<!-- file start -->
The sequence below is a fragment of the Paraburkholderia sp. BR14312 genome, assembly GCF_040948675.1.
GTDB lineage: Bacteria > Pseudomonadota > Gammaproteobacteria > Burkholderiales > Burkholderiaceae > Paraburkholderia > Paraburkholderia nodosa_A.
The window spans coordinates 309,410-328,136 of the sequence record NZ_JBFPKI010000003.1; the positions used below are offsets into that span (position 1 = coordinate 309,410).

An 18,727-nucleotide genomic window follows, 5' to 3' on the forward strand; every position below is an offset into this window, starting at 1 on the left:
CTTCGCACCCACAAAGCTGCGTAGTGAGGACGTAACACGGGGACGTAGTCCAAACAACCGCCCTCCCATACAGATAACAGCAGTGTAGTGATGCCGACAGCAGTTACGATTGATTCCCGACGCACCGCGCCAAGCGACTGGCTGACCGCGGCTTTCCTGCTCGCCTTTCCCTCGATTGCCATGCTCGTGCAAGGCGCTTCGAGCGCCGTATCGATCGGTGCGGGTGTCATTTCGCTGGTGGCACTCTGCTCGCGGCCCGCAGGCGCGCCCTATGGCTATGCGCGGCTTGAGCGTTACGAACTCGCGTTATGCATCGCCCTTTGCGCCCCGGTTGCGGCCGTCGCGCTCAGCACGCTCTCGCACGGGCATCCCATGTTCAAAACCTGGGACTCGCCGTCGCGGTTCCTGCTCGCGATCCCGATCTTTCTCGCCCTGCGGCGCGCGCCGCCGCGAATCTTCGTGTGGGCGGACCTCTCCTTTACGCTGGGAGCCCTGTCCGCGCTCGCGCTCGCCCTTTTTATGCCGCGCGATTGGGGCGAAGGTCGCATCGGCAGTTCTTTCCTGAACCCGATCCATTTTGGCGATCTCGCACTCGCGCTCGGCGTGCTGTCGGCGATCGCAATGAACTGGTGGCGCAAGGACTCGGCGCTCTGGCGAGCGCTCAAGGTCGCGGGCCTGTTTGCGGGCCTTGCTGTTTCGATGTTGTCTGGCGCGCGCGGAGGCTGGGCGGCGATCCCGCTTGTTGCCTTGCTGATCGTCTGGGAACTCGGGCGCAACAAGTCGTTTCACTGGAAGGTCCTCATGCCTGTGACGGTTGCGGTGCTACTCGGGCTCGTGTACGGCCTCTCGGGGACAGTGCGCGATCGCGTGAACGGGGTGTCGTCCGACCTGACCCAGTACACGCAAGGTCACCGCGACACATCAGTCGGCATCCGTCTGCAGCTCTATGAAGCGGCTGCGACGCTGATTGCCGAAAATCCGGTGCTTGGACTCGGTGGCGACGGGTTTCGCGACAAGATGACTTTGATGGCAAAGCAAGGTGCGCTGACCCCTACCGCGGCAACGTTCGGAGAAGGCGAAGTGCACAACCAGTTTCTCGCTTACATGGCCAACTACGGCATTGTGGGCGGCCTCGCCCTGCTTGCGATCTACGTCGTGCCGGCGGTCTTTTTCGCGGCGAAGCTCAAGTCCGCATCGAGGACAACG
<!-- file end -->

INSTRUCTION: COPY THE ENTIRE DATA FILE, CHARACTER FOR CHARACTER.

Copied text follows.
The sequence below is a fragment of the Paraburkholderia sp. BR14312 genome, assembly GCF_040948675.1.
GTDB lineage: Bacteria > Pseudomonadota > Gammaproteobacteria > Burkholderiales > Burkholderiaceae > Paraburkholderia > Paraburkholderia nodosa_A.
The window spans coordinates 309,410-328,136 of the sequence record NZ_JBFPKI010000003.1; the positions used below are offsets into that span (position 1 = coordinate 309,410).

An 18,727-nucleotide genomic window follows, 5' to 3' on the forward strand; every position below is an offset into this window, starting at 1 on the left:
CTTCGCACCCACAAAGCTGCGTAGTGAGGACGTAACACGGGGACGTAGTCCAAACAACCGCCCTCCCATACAGATAACAGCAGTGTAGTGATGCCGACAGCAGTTACGATTGATTCCCGACGCACCGCGCCAAGCGACTGGCTGACCGCGGCTTTCCTGCTCGCCTTTCCCTCGATTGCCATGCTCGTGCAAGGCGCTTCGAGCGCCGTATCGATCGGTGCGGGTGTCATTTCGCTGGTGGCACTCTGCTCGCGGCCCGCAGGCGCGCCCTATGGCTATGCGCGGCTTGAGCGTTACGAACTCGCGTTATGCATCGCCCTTTGCGCCCCGGTTGCGGCCGTCGCGCTCAGCACGCTCTCGCACGGGCATCCCATGTTCAAAACCTGGGACTCGCCGTCGCGGTTCCTGCTCGCGATCCCGATCTTTCTCGCCCTGCGGCGCGCGCCGCCGCGAATCTTCGTGTGGGCGGACCTCTCCTTTACGCTGGGAGCCCTGTCCGCGCTCGCGCTCGCCCTTTTTATGCCGCGCGATTGGGGCGAAGGTCGCATCGGCAGTTCTTTCCTGAACCCGATCCATTTTGGCGATCTCGCACTCGCGCTCGGCGTGCTGTCGGCGATCGCAATGAACTGGTGGCGCAAGGACTCGGCGCTCTGGCGAGCGCTCAAGGTCGCGGGCCTGTTTGCGGGCCTTGCTGTTTCGATGTTGTCTGGCGCGCGCGGAGGCTGGGCGGCGATCCCGCTTGTTGCCTTGCTGATCGTCTGGGAACTCGGGCGCAACAAGTCGTTTCACTGGAAGGTCCTCATGCCTGTGACGGTTGCGGTGCTACTCGGGCTCGTGTACGGCCTCTCGGGGACAGTGCGCGATCGCGTGAACGGGGTGTCGTCCGACCTGACCCAGTACACGCAAGGTCACCGCGACACATCAGTCGGCATCCGTCTGCAGCTCTATGAAGCGGCTGCGACGCTGATTGCCGAAAATCCGGTGCTTGGACTCGGTGGCGACGGGTTTCGCGACAAGATGACTTTGATGGCAAAGCAAGGTGCGCTGACCCCTACCGCGGCAACGTTCGGAGAAGGCGAAGTGCACAACCAGTTTCTCGCTTACATGGCCAACTACGGCATTGTGGGCGGCCTCGCCCTGCTTGCGATCTACGTCGTGCCGGCGGTCTTTTTCGCGGCGAAGCTCAAGTCCGCATCGAGGACAACG